One's embodiment is the ground into which all continuity flows, so the past can be just as influenced as the future by one's way of going in the here and now.
Oh my! Have you seen a Dunnock close up? This little fella flies in from who knows where onto my bird table (an old flower urn) and has a bite to eat and then flies back to safety. It was the sound of his flight that made me look up from my book. Really loud beating of wings. I am so glad that my senses are more attuned now. The light was shining through his legs, they were a translucent orange - I felt love, I felt my heart expand beyond the limits of my physical body, and I sent love, I felt connected with him and I thanked him for his presence, a reminder that I am not alone and he is with me, such gratitude that his species is still with us and his warm heart and wisdom is blessing my life. I didn't take this here picture cause when he visits I don't want to startle him by moving.
I have always struggled to match the bird song I hear with a particular bird. As I listen these days to recordings to try to learn them I realise I've been hearing these chaps all my life and never knew who they were. I listened to his and couldn't believe that he has been keeping me company all my life with his song. When I check in my body at this moment I don't even feel shock on realising this, that's how removed I often am from my surroundings. I feel numb.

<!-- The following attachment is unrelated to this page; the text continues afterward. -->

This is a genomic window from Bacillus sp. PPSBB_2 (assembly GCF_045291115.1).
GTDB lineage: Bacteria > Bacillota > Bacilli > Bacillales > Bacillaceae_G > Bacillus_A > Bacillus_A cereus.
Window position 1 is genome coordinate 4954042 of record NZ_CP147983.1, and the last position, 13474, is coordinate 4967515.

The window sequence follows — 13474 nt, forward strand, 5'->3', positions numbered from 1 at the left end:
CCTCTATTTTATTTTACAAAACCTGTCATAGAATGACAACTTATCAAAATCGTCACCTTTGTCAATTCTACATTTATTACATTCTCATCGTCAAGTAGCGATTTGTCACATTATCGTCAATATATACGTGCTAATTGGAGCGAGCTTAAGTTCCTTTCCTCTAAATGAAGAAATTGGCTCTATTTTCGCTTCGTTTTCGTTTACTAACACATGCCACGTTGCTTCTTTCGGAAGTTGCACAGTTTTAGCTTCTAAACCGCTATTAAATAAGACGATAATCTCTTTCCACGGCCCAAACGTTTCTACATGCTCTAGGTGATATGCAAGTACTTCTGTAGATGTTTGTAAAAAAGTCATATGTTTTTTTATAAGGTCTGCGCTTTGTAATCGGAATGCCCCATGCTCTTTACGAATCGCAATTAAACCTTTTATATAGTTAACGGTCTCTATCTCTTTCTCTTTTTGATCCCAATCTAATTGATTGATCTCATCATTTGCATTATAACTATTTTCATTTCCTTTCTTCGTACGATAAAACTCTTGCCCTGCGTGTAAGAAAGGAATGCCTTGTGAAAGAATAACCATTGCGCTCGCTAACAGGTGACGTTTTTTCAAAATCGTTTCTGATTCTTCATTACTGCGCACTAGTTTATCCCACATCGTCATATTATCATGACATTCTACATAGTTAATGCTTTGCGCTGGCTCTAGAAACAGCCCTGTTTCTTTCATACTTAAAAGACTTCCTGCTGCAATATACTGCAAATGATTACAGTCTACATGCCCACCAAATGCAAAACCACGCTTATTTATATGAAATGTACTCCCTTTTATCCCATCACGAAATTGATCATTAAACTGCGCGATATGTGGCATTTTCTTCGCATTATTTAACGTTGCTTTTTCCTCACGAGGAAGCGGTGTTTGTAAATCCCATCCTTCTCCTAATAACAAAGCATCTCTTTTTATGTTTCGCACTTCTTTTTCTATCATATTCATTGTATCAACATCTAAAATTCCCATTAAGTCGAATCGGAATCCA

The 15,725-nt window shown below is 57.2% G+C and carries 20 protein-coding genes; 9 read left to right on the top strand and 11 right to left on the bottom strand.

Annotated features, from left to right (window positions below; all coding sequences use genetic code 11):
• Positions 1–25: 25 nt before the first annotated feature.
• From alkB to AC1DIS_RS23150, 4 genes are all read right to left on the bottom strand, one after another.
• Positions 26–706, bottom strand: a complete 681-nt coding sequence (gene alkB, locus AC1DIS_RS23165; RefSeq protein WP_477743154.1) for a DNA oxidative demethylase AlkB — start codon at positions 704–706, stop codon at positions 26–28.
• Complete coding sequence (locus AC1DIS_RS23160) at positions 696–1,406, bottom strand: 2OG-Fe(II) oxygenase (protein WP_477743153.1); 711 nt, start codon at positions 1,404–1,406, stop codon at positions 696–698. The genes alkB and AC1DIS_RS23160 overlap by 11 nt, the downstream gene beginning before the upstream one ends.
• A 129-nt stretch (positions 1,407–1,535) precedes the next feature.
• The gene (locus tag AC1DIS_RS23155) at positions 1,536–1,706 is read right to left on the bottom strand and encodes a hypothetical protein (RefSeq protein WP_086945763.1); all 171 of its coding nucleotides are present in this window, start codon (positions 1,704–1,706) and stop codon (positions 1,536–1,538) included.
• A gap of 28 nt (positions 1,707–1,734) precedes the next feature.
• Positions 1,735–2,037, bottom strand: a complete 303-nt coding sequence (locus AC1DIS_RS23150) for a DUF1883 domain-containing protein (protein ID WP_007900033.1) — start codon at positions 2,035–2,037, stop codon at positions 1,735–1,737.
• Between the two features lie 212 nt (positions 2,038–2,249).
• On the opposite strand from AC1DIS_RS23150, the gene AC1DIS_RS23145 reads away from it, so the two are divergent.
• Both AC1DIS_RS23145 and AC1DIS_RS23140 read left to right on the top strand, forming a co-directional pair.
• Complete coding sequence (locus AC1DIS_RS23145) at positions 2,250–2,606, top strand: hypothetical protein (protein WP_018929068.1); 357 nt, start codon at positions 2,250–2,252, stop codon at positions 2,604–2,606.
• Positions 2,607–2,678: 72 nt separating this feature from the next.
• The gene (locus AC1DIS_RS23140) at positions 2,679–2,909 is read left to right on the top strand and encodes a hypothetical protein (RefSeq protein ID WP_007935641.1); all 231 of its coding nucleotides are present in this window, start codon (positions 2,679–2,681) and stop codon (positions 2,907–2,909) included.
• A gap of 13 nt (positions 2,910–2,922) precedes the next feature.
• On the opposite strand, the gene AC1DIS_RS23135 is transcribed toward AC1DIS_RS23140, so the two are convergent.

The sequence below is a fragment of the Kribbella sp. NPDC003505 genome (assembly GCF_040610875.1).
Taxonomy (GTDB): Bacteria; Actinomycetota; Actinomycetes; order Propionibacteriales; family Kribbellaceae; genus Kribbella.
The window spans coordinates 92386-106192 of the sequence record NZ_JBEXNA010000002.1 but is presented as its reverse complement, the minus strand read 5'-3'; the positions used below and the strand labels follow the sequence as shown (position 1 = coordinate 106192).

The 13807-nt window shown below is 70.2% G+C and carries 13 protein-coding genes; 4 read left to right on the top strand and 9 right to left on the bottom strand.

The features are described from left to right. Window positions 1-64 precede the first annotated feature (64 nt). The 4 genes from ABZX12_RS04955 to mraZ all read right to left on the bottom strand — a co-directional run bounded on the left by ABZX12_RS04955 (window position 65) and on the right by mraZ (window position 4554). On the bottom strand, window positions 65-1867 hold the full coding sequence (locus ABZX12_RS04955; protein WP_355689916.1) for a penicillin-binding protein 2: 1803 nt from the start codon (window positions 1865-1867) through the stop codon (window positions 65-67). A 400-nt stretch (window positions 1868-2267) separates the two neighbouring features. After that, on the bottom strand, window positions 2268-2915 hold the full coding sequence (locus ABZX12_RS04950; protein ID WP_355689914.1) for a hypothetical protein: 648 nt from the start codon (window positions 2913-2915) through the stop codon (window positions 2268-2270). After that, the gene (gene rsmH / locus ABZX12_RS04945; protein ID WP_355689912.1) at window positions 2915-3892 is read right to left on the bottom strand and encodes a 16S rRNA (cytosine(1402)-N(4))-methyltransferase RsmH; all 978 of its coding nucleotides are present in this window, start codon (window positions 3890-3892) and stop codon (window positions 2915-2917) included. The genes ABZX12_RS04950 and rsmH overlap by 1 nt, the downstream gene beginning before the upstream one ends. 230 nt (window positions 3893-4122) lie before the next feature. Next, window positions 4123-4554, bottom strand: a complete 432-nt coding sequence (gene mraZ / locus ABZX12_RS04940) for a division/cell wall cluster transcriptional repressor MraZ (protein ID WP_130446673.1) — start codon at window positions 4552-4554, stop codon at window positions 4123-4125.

My neighbour cut down a buddleia bush in his garden. (part of the 'tidy up' that may be happening at the moment in our gardens). It's been the home for a lot of creatures for a long time. When I saw that it was gone I felt the impact of loss on my body, deeply felt sadness, and the sparrow species seemed close to me. I apologised to them, I said I was sorry for all the ways we humans have impacted the lives of other beings. I wanted to kneel down in that moment, to honour their plight, but shame stopped me, fear of what people would think if they saw me and fear of loss of belonging if I expressed myself fully in that moment.
Deep gratitude to Toko-pa Turner for her book, Belonging, Remembering Ourselves Home, which was written in 2017 and nourishes me so deeply at this time.
"If we are going to come back into the rhythm of nature, we have to slow down. If we imagine the world as our own body, speaking to us in loud, desperate pleas, the first thing we have to do is listen. We must acknowledge the limitations that have brought us to this terrifying precipice. We don't know what we don't know, and instead of pushing through our injury and confusion we need to surrender the rush and show up instead with our heartbreak to encounter what is becoming. Be hospitable to what stillness has to offer. Cherish the opportunity to sink into the eternal, which is available to be bathed in at any given moment.
There are times when the mind and body must be made to stop. The unruly is made to feel safe by limits. Limits to our productivity, limits to our activity, and limits to our directedness are what allow the imagination to wander, to perceive greater goals, to invite rather than lead."